You mention that at 5’10 Nichols was “moderately small.” That’s definitely small for a modern pitcher (I just breezed through a few team rosters and found just a handful ((’cause literally, you can hold these runts in your hand)) of pitchers under 6’0.), but was it small for a pitcher born just a few years after the end of the Civil War? Nichols would have been a giant among ordinary men.

    The seven 30+ win seasons is pretty amazing, considering the last guy to do it once did it in the 60s (and was a mob-affiliated criminal last I heard).

    • Hey man, Yeah, I was using modern standards regarding his height. I’m 5’10” myself, so I’m smaller today, on average, than he was back then. I checked back on the heights of most of his contemporaries, and few, if any were taller than he was. In fact, it turns out that Cy Young may have been the biggest pitcher of his day, 6’2″, 210 pounds, but he straddled the 20th century (which couldn’t have been very comfortable for him.)
      Thanks for reading, and for the comment.
      Cheers, Bill

  3. Certainly a good choice to start your staff. I’ve always thought Nichols falls between the mountains that are Young and Johnson and Mathewson. It’s good to see someone else think he deserves to be remembered.
    Lefty next time?

    • Hi, V. Yeah, those 19th century guys sure do fall through the cracks. As far as Lefty, if you mean Grove, the next guy’ll probably be a bit more obscure than that. If you mean a lefty in general, I’m not really going to try to achieve some level of balance between right-handed pitchers and lefties.
      Thanks for dropping by,

  4. As Alex says, it seems the pitchers before 1900, unless they’re Cy Young, are either not thought of at all or are dismissed as being from the crude, unformed era of baseball, so why should anyone keep track of what they did? I have really no idea how legitimate that dismissal is, but you keep hearing about how the best thing is to judge players against their contemporaries, and yet that doesn’t apply to the 1800s players.

    • Hey Alex, Well, I guess part of it is that for a number of baseball fans, Babe Ruth was the inventor of modern baseball. Sure, there was some guy named Ty Cobb, but he was mean and nasty, and a southerner to boot, and he never patted kids on the head before, during and after baseball games. It’s kind of like the history of cinema. Sure, on some level people are aware that there were such things as silent movies, but “real” cinema didn’t get started until “Gone With the Wind,” or “The Wizard of Oz,” or perhaps with “Star Wars.” So what came earlier gets left to art-house studios and Theater majors in college. The 19th century baseball guys played by somewhat different rules, played for teams like the Beaneaters, the Bridegrooms and the Cowboys that sound vaguely ridiculous to modern ears (except to football fans), and sported unreasonable names like Heinie or Honus.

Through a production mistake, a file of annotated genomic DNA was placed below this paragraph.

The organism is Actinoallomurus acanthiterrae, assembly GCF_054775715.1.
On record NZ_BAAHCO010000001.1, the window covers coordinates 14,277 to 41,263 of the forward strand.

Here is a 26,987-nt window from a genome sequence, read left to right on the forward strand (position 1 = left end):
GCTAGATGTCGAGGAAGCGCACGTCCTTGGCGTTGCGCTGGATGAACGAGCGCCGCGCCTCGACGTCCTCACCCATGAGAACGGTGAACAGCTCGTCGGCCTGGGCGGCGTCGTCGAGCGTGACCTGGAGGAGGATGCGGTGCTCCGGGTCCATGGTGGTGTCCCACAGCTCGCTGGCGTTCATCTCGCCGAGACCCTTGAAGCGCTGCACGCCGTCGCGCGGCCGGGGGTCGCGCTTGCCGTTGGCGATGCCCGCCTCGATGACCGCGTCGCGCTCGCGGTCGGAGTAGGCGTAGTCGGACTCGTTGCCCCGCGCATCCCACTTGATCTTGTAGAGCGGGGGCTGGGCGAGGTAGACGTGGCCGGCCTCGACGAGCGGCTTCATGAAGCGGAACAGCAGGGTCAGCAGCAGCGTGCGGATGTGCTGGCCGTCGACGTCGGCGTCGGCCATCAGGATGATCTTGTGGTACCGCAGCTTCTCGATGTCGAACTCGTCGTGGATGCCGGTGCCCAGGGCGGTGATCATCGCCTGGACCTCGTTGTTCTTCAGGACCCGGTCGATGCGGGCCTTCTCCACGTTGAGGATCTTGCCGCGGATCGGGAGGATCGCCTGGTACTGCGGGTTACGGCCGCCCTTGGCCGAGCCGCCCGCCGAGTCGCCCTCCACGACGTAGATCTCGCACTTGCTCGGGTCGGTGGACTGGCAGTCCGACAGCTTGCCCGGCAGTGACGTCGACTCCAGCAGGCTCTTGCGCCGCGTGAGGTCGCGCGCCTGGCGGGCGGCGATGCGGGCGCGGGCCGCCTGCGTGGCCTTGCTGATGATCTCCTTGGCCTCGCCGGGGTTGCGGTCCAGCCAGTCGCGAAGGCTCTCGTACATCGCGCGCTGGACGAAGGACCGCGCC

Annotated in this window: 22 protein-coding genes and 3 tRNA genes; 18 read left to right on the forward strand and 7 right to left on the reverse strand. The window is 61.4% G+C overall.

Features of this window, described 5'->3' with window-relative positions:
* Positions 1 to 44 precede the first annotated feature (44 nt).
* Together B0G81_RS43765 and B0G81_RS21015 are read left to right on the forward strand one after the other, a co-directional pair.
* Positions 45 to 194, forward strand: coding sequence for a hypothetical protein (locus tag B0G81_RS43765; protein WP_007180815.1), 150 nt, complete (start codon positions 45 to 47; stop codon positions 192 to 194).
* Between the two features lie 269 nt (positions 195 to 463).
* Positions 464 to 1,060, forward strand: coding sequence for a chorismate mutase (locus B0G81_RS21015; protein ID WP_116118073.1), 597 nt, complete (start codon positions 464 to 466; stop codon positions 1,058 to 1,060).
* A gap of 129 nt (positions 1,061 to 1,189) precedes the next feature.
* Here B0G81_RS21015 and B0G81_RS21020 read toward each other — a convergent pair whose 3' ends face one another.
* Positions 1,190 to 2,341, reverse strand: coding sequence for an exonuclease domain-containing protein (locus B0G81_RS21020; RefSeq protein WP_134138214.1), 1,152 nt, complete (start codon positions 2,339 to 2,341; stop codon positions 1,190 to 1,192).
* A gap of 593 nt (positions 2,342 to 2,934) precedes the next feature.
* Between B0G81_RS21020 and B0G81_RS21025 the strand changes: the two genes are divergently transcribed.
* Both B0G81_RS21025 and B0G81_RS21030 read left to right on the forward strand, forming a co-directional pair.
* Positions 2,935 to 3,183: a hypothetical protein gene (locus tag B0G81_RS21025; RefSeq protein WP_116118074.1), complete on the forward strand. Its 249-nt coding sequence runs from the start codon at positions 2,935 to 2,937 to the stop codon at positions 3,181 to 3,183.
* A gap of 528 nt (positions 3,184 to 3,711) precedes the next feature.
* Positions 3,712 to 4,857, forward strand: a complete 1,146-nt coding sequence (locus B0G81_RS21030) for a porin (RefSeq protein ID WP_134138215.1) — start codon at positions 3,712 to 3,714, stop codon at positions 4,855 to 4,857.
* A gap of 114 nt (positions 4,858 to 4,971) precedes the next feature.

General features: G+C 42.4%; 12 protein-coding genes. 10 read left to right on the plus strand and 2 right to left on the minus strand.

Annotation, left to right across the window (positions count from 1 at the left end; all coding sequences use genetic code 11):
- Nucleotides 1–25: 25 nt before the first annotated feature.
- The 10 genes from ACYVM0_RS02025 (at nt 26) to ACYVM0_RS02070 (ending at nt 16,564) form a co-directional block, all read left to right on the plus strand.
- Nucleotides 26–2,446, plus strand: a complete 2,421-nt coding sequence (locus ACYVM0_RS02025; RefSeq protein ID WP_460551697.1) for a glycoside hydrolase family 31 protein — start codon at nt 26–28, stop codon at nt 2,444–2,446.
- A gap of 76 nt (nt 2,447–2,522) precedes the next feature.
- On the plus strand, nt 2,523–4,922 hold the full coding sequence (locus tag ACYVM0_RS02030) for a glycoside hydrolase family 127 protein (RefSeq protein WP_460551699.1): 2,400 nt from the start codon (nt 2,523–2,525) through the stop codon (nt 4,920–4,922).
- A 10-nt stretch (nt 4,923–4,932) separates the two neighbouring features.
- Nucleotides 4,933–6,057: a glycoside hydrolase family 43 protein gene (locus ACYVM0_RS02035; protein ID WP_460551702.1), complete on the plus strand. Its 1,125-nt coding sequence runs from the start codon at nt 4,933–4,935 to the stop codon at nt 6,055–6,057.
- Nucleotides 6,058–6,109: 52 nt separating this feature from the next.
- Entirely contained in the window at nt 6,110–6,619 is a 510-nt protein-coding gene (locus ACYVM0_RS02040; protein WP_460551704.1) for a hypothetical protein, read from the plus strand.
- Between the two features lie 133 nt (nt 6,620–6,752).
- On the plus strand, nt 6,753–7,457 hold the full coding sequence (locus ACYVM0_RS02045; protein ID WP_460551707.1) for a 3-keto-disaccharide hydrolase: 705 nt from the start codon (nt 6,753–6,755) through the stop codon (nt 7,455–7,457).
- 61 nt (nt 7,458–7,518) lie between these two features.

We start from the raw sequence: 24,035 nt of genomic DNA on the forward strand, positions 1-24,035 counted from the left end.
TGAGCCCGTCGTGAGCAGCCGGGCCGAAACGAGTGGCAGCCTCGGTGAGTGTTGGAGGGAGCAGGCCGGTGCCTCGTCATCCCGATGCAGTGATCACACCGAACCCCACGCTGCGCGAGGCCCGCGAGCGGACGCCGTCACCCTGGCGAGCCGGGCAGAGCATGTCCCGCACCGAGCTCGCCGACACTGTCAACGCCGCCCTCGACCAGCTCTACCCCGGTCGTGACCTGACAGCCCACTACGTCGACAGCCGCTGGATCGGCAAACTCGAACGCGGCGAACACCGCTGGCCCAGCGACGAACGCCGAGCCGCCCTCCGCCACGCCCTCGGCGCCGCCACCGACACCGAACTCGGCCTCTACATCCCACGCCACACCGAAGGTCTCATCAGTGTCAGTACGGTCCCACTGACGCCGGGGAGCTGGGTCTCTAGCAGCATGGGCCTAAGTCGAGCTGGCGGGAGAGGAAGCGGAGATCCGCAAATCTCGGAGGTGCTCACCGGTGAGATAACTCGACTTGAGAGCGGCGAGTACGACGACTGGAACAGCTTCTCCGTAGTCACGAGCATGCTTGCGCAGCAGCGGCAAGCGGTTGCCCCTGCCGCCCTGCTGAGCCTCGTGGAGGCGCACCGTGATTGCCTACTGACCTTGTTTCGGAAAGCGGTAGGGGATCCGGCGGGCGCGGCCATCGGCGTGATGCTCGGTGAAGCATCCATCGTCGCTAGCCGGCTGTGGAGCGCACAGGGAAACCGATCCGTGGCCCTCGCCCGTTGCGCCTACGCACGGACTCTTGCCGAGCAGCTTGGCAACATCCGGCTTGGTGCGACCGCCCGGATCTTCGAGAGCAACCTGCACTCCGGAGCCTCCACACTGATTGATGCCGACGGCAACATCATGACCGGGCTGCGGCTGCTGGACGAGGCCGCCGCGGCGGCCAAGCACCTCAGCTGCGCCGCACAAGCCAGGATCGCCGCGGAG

Also, media (or the relative lack thereof) probably has something to do with it as well. Before 1900, a baseball fan had only the newspaper to follow the game. Radio didn’t come until much later, let alone T.V. So the game itself, and, by proxy, the players’ reputations, rarely became national in the same sense that every baseball fan across the country today is very familiar with a Derek Jeter, an Albert Pujols, or a Tim Lincecum. Local fans enjoyed their local players, and that was the norm.
      Actually, I’m not sure the pitchers who competed in the first decade or so after 1900 fare much better, in terms of fan knowledge / appreciation / reputation, etc. In fact, I have just such a pitcher in mind for one of my next posts.
      Thanks for dropping by, Arne. Hope my reply was at least marginally useful.

  5. Alex Putterman on said:

    Another choice I can get behind. Nichols makes for an obvious ace of this staff.

    My question though is why Nichols was so unappreciated, in his time and in ours. What made him so forgettable? I’m noticing his raw ERAs aren’t quite as impressive as his ERA+ numbers; did he play in a (relative to the time) small ballpark? Or were people unenthusiastic about his shortish career (by years, certainly not by innings), especially relative to Cy Young? Or do most people just ignore 19th century players unless they have an award named for them? Anyone have any clue?

    • Hi Alex, Those are some big questions. As far as HOF voting is concerned, the early years (1930 and 1940’s) were characterized by several changes in how elections were held, how often they were held, who would sit on the committees, etc. This led to a major muddling of the entire process. For example, in 1939, nine guys were added to the Hall, but exactly zero were added in each of the two subsequent years. Some guy named Rogers Hornsby was the lone addition in ’42. No one was elected in ’43. In ’44, Commissioner Landis dropped dead, so they put him in The Hall (well, not literally.) There was much gnashing of teeth that no one was being elected into The Hall. The Hall itself didn’t like this, either, because it was bad for business.
      So, in ’45 and ’46, the newly stocked Veteran’s Committee went on an absolute rampage, electing 21 guys in just two years. Some of those men were great choices, some were questionable, and a few were just downright bad. As far as Nichols, and how he was overlooked for so long, I think it says much more about the voting procedures of The Hall itself than it does about Nichols’ career numbers.
      Personal connections, team affiliations, writers with a grudge (or, alternatively, with fond childhood memories of a certain player) all of these things played at least as much of a role in choosing who got in, when they got in, and who was left out.
      Finally, Americans have short attention spans and even shorter memories. If guys like Tinkers, Evers and Chance are immortalized in a poem, they have a shot at being remembered (not to mention, becoming overrated.) But without some sort of hook that the average person can connect with, mere talent and accomplishments often go for naught.
      Thanks, Alex. I appreciate your interest.

  6. If I was born Charles Augustus, I’d be thankful for a nickname like “Kid.”

  7. Kid Nichols: the ace of my all-time Braves team. That’s right, ahead of Warren Spahn and Greg Maddux. Good choice.

  8. Enjoyed this very much. Pretty cool that he also played 20 games in the outfield and six games at first base.